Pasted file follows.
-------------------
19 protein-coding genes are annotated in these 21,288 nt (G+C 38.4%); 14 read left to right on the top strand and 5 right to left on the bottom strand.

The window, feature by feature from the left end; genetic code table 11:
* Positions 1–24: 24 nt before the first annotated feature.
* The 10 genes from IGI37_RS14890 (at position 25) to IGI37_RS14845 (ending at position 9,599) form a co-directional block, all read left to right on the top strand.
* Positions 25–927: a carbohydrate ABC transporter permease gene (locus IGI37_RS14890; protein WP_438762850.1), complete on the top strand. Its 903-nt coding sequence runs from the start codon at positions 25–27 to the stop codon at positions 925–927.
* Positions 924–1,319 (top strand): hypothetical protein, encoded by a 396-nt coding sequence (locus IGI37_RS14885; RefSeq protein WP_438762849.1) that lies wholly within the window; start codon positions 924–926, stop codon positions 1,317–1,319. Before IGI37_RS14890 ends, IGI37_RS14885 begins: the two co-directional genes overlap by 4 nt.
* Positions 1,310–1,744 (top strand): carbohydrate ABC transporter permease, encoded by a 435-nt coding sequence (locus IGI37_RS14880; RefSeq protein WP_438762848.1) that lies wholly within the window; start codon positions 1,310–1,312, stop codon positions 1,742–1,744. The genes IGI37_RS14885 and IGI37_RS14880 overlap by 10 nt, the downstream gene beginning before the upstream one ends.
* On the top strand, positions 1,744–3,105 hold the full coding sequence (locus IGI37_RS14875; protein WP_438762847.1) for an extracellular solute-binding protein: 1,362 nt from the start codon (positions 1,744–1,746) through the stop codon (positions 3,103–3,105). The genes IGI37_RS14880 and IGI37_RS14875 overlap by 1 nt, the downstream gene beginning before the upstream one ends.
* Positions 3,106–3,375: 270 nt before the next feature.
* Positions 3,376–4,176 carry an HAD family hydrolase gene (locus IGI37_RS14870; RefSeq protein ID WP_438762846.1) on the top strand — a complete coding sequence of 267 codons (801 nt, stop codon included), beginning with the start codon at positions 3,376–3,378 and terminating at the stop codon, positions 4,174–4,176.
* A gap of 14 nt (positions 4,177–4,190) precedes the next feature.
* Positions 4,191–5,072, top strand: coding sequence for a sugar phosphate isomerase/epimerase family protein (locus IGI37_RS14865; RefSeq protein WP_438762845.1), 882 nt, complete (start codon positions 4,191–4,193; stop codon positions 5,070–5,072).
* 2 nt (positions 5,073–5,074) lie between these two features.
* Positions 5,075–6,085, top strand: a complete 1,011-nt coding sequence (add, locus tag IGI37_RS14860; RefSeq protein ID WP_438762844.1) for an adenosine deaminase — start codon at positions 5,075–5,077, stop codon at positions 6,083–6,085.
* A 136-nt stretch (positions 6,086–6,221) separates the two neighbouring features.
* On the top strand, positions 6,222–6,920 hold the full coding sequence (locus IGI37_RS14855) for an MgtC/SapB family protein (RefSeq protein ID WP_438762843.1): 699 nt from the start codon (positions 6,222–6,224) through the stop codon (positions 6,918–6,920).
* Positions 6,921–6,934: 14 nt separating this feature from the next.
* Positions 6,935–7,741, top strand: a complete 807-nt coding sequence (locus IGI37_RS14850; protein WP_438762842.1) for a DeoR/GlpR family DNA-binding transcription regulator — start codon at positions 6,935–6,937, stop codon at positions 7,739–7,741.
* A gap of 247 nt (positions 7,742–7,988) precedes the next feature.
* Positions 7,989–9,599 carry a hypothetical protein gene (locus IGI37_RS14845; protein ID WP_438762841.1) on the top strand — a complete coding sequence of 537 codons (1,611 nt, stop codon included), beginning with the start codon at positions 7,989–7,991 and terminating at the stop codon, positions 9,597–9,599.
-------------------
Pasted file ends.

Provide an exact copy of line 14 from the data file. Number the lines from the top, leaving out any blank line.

* Positions 5,075–6,085, top strand: a complete 1,011-nt coding sequence (add, locus tag IGI37_RS14860; RefSeq protein ID WP_438762844.1) for an adenosine deaminase — start codon at positions 5,075–5,077, stop codon at positions 6,083–6,085.